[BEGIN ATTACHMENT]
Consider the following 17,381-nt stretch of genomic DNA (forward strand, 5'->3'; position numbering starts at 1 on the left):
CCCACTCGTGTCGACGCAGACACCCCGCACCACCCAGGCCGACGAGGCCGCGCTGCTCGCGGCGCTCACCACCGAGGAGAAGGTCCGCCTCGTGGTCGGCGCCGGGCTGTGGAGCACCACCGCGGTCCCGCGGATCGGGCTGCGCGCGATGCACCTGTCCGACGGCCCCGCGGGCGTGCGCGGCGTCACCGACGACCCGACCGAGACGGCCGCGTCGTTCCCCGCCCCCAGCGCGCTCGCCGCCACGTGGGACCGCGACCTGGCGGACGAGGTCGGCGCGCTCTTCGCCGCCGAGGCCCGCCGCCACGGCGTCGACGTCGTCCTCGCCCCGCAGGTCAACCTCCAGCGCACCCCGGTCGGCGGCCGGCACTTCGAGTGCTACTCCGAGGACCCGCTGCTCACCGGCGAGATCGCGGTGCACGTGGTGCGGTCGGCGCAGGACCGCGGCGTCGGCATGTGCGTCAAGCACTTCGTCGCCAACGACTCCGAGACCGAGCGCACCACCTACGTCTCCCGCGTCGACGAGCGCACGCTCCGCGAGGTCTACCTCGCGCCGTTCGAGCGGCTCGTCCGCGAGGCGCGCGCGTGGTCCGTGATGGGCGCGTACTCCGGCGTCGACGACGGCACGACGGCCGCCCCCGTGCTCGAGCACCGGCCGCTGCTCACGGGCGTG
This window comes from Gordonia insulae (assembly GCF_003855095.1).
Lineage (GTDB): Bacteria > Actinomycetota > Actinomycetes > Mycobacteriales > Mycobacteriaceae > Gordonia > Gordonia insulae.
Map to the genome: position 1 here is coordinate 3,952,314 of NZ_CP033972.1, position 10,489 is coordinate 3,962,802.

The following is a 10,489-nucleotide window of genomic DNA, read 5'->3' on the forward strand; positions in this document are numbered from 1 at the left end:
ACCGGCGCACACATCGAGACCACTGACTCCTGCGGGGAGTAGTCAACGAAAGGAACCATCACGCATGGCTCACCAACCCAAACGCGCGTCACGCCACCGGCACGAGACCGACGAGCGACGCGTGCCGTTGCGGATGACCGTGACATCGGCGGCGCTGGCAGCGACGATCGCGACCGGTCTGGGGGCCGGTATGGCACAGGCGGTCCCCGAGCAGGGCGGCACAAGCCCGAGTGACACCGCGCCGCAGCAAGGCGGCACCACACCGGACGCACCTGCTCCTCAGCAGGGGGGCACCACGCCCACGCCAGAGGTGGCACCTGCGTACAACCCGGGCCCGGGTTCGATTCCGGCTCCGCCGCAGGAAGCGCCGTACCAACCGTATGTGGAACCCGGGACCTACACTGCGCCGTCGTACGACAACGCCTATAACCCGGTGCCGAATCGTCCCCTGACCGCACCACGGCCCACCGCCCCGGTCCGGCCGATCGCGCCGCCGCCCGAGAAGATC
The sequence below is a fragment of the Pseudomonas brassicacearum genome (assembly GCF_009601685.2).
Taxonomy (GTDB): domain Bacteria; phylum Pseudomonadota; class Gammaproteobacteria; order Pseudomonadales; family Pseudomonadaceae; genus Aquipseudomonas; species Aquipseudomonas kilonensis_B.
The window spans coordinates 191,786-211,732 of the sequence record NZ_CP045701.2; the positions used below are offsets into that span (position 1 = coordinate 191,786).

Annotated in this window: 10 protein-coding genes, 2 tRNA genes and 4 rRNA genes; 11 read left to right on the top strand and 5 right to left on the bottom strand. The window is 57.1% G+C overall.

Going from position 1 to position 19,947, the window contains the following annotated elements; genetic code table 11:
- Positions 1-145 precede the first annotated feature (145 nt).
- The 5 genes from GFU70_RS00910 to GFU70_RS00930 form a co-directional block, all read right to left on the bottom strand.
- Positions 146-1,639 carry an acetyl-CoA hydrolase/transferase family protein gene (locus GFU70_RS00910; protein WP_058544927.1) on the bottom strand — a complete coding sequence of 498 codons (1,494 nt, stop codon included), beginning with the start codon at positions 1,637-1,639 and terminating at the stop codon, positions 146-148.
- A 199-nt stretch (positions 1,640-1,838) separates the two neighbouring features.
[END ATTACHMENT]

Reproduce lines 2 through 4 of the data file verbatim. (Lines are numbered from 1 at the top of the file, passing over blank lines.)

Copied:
CCCACTCGTGTCGACGCAGACACCCCGCACCACCCAGGCCGACGAGGCCGCGCTGCTCGCGGCGCTCACCACCGAGGAGAAGGTCCGCCTCGTGGTCGGCGCCGGGCTGTGGAGCACCACCGCGGTCCCGCGGATCGGGCTGCGCGCGATGCACCTGTCCGACGGCCCCGCGGGCGTGCGCGGCGTCACCGACGACCCGACCGAGACGGCCGCGTCGTTCCCCGCCCCCAGCGCGCTCGCCGCCACGTGGGACCGCGACCTGGCGGACGAGGTCGGCGCGCTCTTCGCCGCCGAGGCCCGCCGCCACGGCGTCGACGTCGTCCTCGCCCCGCAGGTCAACCTCCAGCGCACCCCGGTCGGCGGCCGGCACTTCGAGTGCTACTCCGAGGACCCGCTGCTCACCGGCGAGATCGCGGTGCACGTGGTGCGGTCGGCGCAGGACCGCGGCGTCGGCATGTGCGTCAAGCACTTCGTCGCCAACGACTCCGAGACCGAGCGCACCACCTACGTCTCCCGCGTCGACGAGCGCACGCTCCGCGAGGTCTACCTCGCGCCGTTCGAGCGGCTCGTCCGCGAGGCGCGCGCGTGGTCCGTGATGGGCGCGTACTCCGGCGTCGACGACGGCACGACGGCCGCCCCCGTGCTCGAGCACCGGCCGCTGCTCACGGGCGTG
This window comes from Gordonia insulae (assembly GCF_003855095.1).
Lineage (GTDB): Bacteria > Actinomycetota > Actinomycetes > Mycobacteriales > Mycobacteriaceae > Gordonia > Gordonia insulae.